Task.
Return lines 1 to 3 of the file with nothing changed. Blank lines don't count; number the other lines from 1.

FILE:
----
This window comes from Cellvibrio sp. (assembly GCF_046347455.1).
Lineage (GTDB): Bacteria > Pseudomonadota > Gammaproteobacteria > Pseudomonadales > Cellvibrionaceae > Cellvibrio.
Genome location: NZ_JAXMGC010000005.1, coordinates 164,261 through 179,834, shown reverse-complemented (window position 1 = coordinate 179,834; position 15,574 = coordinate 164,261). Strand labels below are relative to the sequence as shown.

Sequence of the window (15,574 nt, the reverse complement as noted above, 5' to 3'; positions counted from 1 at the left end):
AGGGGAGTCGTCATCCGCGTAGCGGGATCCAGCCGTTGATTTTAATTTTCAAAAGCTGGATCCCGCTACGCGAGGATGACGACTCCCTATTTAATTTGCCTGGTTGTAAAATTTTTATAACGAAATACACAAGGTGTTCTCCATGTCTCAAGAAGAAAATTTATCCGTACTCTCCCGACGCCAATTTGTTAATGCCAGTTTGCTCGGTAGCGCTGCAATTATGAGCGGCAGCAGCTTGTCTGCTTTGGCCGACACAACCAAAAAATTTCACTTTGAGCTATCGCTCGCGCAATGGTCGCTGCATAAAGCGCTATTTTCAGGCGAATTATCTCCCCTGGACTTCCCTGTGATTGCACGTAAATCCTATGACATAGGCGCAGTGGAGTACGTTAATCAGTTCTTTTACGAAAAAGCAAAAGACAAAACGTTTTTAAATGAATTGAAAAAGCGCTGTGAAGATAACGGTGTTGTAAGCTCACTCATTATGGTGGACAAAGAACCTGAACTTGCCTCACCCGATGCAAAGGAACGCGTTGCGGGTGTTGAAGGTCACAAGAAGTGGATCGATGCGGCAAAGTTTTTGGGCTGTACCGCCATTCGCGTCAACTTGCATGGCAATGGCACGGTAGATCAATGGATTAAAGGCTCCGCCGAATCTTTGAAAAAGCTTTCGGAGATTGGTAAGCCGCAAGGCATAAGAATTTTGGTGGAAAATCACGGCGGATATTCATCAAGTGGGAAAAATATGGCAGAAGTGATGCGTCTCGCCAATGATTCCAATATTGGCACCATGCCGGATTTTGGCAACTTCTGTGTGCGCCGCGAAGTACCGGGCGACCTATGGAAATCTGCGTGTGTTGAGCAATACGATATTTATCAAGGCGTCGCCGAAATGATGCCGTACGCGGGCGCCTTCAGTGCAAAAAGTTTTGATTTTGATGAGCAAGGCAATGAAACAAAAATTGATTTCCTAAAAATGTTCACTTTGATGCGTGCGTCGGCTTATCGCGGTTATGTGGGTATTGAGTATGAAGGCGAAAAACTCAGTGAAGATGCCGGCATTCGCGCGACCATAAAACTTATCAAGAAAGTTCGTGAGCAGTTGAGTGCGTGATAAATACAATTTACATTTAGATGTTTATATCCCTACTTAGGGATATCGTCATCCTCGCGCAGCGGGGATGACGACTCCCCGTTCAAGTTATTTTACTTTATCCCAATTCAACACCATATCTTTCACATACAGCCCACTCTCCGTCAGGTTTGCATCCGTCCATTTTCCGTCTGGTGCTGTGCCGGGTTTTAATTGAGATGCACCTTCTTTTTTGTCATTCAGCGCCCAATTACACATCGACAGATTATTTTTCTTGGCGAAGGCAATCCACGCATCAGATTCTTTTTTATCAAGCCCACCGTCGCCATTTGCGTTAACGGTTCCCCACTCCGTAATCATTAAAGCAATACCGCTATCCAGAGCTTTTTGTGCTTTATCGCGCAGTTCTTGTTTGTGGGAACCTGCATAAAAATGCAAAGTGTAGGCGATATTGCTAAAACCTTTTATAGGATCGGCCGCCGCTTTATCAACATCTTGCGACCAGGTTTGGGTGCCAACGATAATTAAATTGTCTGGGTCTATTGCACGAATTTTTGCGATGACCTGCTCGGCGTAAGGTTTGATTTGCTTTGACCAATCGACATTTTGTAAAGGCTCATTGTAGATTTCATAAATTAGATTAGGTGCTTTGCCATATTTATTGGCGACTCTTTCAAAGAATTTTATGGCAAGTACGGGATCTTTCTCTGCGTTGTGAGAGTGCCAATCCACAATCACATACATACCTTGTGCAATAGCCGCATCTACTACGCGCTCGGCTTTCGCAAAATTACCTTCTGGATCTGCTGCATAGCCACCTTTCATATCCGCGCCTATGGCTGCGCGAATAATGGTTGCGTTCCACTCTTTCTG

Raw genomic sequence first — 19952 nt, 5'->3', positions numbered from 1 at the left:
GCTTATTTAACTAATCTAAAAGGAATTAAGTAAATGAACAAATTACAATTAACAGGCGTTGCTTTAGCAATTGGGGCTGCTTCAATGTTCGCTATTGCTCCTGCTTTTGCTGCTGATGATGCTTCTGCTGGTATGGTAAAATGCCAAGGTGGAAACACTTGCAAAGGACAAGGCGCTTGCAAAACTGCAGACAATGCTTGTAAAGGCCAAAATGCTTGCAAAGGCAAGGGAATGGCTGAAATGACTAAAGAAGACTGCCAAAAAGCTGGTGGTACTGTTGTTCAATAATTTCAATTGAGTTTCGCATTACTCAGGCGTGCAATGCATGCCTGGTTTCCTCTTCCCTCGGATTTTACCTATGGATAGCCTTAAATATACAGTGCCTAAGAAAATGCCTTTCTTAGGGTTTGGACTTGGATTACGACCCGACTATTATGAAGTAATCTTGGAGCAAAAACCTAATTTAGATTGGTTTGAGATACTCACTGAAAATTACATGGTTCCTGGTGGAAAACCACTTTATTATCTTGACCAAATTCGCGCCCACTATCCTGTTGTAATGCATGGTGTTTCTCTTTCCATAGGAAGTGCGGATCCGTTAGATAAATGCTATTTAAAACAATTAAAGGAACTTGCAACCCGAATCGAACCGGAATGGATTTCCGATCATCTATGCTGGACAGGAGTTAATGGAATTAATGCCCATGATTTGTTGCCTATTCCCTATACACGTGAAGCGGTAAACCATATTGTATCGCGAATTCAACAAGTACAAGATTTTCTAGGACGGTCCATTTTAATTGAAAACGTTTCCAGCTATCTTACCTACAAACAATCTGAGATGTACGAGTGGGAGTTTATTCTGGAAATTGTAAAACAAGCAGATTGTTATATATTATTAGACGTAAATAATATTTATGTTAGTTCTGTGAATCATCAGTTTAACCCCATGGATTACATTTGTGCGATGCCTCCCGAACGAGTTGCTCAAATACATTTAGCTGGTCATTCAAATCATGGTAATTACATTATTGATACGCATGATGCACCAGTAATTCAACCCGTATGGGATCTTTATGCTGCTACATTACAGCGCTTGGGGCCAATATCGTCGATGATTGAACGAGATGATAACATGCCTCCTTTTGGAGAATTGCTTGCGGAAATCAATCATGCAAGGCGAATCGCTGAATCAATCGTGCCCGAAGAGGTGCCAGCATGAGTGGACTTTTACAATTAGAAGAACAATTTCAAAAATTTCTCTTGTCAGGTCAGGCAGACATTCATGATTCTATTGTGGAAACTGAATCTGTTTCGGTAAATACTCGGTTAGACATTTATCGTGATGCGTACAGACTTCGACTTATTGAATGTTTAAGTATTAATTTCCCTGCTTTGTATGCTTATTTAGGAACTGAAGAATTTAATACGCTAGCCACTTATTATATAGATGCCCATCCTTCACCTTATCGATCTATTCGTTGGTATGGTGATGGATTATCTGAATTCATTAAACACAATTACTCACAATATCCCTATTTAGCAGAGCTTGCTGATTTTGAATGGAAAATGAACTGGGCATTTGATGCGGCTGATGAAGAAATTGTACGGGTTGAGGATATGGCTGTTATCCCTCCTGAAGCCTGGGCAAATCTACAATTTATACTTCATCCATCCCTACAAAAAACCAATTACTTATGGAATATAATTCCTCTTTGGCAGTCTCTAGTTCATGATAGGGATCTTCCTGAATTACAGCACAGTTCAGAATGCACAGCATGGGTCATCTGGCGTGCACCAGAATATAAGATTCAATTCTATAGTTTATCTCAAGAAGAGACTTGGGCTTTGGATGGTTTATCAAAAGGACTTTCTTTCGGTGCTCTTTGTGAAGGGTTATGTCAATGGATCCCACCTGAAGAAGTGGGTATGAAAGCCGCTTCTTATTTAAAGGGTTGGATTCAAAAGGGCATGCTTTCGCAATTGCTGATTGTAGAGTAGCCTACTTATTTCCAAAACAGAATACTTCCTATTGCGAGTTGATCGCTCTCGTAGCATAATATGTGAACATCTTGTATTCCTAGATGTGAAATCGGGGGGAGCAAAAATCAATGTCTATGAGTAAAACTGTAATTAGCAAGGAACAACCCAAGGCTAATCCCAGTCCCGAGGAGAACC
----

This window comes from Cellvibrio sp. (assembly GCF_046347455.1).
Lineage (GTDB): Bacteria > Pseudomonadota > Gammaproteobacteria > Pseudomonadales > Cellvibrionaceae > Cellvibrio.
Genome location: NZ_JAXMGC010000005.1, coordinates 164,261 through 179,834, shown reverse-complemented (window position 1 = coordinate 179,834; position 15,574 = coordinate 164,261). Strand labels below are relative to the sequence as shown.